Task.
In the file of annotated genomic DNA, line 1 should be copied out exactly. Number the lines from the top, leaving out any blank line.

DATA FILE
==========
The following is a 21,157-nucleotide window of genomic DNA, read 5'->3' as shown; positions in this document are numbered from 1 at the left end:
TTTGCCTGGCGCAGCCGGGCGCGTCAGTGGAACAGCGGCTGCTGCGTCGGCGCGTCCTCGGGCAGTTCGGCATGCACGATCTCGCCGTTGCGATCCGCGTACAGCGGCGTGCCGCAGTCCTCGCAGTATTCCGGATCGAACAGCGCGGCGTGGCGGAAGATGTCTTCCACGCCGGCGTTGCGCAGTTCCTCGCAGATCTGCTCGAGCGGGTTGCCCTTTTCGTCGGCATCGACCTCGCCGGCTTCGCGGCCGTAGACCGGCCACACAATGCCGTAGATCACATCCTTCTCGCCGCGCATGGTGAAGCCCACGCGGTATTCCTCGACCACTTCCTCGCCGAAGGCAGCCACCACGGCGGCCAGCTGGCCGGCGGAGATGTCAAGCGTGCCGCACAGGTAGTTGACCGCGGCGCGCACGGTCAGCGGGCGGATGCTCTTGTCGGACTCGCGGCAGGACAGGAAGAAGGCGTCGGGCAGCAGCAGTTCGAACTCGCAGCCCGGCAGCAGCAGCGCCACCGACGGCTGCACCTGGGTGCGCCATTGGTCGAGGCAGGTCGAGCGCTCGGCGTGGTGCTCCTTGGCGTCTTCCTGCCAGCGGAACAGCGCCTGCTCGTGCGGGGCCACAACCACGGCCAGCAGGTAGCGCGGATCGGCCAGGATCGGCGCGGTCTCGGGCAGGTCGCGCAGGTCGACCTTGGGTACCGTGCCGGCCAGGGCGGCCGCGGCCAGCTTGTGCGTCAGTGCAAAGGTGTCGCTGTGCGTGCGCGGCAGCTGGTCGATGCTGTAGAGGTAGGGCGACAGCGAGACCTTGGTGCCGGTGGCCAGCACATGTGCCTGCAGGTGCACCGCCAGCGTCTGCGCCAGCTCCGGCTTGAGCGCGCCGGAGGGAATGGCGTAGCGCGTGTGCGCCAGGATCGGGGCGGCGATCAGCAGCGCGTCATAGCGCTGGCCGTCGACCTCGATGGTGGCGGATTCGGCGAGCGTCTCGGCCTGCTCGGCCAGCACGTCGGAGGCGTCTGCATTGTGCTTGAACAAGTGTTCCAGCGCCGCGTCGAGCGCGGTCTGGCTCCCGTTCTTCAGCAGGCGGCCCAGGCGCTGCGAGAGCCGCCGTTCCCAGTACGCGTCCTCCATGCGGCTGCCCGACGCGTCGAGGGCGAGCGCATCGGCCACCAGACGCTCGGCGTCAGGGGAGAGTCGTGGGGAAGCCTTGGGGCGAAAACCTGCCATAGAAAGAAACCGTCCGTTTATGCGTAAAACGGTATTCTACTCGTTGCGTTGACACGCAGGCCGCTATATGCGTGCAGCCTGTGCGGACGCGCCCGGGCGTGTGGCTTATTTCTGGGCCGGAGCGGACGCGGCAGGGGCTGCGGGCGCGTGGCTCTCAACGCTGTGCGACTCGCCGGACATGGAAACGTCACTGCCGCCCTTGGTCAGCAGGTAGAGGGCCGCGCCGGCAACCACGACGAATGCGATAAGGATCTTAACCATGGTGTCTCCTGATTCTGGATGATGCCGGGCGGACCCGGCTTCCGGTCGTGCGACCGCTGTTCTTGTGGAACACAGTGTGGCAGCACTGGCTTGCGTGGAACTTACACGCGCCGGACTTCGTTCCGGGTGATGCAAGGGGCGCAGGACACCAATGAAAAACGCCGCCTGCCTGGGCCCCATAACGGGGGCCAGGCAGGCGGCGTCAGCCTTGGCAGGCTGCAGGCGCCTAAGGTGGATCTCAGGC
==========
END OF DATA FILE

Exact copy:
The following is a 21,157-nucleotide window of genomic DNA, read 5'->3' as shown; positions in this document are numbered from 1 at the left end: